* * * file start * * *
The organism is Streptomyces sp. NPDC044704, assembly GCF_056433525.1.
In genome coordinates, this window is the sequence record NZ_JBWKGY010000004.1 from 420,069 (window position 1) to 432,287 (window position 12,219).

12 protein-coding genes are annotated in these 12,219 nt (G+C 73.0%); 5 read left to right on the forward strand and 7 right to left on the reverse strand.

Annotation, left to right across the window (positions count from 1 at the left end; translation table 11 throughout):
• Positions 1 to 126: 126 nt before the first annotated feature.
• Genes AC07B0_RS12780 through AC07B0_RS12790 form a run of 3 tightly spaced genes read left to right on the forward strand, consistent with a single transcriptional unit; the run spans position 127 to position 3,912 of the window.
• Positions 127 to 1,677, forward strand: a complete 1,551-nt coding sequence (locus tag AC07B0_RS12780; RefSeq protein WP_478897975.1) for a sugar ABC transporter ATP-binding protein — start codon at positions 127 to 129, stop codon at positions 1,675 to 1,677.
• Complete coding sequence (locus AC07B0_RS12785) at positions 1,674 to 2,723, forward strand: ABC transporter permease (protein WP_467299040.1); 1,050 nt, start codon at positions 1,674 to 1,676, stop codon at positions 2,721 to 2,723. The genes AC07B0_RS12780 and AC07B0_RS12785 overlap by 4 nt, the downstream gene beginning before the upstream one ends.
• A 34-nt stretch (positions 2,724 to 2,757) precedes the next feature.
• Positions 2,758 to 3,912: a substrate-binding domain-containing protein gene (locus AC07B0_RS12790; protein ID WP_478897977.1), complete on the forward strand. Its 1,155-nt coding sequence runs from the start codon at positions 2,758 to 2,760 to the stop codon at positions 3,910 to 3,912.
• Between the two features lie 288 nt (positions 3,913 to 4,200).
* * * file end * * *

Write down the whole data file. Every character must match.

The organism is Streptomyces sp. NPDC044704, assembly GCF_056433525.1.
In genome coordinates, this window is the sequence record NZ_JBWKGY010000004.1 from 420,069 (window position 1) to 432,287 (window position 12,219).

12 protein-coding genes are annotated in these 12,219 nt (G+C 73.0%); 5 read left to right on the forward strand and 7 right to left on the reverse strand.

Annotation, left to right across the window (positions count from 1 at the left end; translation table 11 throughout):
• Positions 1 to 126: 126 nt before the first annotated feature.
• Genes AC07B0_RS12780 through AC07B0_RS12790 form a run of 3 tightly spaced genes read left to right on the forward strand, consistent with a single transcriptional unit; the run spans position 127 to position 3,912 of the window.
• Positions 127 to 1,677, forward strand: a complete 1,551-nt coding sequence (locus tag AC07B0_RS12780; RefSeq protein WP_478897975.1) for a sugar ABC transporter ATP-binding protein — start codon at positions 127 to 129, stop codon at positions 1,675 to 1,677.
• Complete coding sequence (locus AC07B0_RS12785) at positions 1,674 to 2,723, forward strand: ABC transporter permease (protein WP_467299040.1); 1,050 nt, start codon at positions 1,674 to 1,676, stop codon at positions 2,721 to 2,723. The genes AC07B0_RS12780 and AC07B0_RS12785 overlap by 4 nt, the downstream gene beginning before the upstream one ends.
• A 34-nt stretch (positions 2,724 to 2,757) precedes the next feature.
• Positions 2,758 to 3,912: a substrate-binding domain-containing protein gene (locus AC07B0_RS12790; protein ID WP_478897977.1), complete on the forward strand. Its 1,155-nt coding sequence runs from the start codon at positions 2,758 to 2,760 to the stop codon at positions 3,910 to 3,912.
• Between the two features lie 288 nt (positions 3,913 to 4,200).